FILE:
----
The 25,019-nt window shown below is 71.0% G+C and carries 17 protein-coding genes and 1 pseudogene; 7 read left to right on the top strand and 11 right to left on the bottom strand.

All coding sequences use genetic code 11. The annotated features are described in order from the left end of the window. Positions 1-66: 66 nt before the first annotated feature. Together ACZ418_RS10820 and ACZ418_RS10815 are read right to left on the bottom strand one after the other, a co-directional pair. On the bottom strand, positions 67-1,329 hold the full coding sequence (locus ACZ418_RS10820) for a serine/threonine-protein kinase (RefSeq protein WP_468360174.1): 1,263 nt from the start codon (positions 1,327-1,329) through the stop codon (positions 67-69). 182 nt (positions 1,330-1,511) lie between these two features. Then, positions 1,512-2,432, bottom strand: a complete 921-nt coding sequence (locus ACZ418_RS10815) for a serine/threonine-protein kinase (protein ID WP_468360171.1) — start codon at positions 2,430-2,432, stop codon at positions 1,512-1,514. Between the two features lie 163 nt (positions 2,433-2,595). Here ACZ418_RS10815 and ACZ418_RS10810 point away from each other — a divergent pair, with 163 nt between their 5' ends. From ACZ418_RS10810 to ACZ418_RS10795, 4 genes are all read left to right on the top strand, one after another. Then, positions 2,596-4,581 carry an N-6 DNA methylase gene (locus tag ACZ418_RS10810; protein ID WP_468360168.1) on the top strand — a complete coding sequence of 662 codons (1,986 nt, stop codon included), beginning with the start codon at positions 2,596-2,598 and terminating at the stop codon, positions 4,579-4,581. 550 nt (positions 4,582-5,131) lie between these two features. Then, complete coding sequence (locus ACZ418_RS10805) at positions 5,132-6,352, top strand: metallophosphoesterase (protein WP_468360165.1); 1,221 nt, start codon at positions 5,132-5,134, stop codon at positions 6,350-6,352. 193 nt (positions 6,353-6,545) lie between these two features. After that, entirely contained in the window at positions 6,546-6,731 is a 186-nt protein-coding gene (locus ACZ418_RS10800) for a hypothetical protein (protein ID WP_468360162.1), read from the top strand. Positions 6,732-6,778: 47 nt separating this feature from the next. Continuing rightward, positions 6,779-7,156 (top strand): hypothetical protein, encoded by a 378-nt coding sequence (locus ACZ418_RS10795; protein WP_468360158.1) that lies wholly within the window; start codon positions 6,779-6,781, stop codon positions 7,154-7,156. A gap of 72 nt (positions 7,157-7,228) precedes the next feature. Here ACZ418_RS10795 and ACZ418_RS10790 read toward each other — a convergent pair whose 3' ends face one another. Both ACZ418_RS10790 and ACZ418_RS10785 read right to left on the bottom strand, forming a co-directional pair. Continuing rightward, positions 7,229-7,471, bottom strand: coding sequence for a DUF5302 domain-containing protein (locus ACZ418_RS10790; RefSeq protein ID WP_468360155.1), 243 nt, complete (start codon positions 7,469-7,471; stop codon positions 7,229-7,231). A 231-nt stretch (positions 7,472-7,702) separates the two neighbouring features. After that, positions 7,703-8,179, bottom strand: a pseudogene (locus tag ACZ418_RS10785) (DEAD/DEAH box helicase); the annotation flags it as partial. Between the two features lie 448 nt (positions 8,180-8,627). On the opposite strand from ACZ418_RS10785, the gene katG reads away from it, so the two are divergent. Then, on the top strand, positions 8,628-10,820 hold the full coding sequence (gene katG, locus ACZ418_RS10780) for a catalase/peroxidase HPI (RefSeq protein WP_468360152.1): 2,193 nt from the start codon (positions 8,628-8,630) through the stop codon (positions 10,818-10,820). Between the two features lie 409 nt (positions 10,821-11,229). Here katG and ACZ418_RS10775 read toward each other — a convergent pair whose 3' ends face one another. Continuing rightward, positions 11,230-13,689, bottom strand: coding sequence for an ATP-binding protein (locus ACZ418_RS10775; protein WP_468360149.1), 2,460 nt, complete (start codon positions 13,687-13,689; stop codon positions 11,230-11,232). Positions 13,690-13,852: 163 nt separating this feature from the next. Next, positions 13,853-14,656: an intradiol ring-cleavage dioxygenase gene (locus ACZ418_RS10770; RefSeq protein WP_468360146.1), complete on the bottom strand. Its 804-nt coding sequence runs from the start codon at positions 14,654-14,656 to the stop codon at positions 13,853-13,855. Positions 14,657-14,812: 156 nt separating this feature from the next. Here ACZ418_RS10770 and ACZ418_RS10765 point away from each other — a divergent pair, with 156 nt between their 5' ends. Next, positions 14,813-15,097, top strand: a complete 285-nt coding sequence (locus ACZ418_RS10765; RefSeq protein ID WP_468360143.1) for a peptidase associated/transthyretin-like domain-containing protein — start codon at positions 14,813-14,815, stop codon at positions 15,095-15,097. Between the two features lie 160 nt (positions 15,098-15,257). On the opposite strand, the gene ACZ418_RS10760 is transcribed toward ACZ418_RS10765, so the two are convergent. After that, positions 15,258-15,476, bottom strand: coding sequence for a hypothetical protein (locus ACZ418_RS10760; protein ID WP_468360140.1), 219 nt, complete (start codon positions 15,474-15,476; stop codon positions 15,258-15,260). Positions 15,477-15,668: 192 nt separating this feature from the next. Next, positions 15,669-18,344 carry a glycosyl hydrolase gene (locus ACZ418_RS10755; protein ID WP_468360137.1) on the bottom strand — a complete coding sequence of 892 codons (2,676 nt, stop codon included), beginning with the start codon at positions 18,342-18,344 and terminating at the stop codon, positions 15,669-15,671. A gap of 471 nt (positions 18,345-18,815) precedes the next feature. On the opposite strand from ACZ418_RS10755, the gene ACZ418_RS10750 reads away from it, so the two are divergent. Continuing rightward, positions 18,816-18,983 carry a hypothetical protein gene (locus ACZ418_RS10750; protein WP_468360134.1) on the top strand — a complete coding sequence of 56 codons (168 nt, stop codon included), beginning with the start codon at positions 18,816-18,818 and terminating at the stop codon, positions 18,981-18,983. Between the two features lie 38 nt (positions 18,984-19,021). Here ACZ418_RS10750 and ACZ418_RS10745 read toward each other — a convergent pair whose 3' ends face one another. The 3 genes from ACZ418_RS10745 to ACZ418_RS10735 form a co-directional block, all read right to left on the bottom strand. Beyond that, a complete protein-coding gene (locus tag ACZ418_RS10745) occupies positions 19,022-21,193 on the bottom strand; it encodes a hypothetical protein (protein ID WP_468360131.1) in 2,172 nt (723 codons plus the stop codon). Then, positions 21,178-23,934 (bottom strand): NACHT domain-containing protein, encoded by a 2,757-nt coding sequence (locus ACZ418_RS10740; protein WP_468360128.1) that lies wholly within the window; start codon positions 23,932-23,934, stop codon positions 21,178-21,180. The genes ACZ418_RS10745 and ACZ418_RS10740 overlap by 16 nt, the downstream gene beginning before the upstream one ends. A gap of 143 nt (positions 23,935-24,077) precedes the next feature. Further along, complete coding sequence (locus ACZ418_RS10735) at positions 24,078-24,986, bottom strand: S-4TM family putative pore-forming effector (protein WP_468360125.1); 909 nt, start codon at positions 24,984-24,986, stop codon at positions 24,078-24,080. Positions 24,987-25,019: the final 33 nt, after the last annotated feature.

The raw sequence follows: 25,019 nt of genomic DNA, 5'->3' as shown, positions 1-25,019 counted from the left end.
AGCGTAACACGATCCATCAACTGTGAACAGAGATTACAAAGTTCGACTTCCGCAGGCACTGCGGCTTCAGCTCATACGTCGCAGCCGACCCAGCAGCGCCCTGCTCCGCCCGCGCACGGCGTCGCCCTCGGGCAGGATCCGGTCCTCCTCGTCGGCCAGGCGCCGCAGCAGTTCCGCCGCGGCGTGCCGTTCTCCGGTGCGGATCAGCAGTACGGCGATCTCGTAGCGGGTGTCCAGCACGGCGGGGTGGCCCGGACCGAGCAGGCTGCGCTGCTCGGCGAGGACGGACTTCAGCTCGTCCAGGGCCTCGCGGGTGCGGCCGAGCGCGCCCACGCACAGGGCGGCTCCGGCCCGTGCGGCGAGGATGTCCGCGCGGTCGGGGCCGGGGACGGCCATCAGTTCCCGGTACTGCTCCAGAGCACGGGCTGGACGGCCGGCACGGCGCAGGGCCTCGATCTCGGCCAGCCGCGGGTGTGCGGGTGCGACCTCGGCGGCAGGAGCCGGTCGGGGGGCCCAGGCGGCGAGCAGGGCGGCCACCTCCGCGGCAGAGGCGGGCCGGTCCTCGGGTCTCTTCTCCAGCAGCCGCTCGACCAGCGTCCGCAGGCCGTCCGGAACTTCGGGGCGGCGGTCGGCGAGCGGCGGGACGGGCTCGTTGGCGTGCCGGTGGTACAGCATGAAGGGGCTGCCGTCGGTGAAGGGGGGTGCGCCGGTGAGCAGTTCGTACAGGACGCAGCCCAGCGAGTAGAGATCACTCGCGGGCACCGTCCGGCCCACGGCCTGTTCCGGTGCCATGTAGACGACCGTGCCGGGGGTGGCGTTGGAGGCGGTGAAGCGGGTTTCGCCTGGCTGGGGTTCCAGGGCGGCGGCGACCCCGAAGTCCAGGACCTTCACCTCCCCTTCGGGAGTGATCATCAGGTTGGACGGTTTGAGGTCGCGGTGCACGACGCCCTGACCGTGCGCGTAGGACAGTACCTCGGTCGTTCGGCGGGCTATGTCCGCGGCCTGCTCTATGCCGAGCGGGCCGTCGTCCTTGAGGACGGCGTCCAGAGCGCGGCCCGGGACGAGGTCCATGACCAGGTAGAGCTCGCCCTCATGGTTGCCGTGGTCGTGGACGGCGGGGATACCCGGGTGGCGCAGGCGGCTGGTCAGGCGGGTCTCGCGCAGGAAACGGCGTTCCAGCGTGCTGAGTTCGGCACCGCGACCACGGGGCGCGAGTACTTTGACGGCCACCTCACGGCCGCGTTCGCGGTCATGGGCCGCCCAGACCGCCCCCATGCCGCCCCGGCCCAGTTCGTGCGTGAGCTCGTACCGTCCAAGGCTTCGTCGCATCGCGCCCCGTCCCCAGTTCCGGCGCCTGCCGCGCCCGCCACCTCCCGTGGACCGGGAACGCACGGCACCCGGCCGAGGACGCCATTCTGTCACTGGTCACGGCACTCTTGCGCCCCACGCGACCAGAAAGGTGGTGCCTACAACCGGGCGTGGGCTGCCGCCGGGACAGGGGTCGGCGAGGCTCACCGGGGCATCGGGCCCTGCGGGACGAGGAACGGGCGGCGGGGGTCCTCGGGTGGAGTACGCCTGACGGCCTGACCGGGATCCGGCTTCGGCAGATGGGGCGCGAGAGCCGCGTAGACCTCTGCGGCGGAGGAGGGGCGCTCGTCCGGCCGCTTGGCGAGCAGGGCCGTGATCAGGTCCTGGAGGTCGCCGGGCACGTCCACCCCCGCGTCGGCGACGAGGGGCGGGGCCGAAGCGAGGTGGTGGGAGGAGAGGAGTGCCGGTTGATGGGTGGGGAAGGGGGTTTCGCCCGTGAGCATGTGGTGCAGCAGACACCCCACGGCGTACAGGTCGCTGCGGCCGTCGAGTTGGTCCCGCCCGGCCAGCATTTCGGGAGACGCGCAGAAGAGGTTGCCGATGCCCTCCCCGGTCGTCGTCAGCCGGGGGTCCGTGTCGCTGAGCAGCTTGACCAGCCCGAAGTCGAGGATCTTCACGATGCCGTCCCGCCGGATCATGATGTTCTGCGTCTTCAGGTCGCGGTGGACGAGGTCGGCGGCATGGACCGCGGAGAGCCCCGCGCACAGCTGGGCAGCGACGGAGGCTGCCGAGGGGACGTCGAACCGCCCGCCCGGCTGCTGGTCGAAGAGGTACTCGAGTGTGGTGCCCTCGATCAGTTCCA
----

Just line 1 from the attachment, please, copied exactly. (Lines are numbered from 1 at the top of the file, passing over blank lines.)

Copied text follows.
The 25,019-nt window shown below is 71.0% G+C and carries 17 protein-coding genes and 1 pseudogene; 7 read left to right on the top strand and 11 right to left on the bottom strand.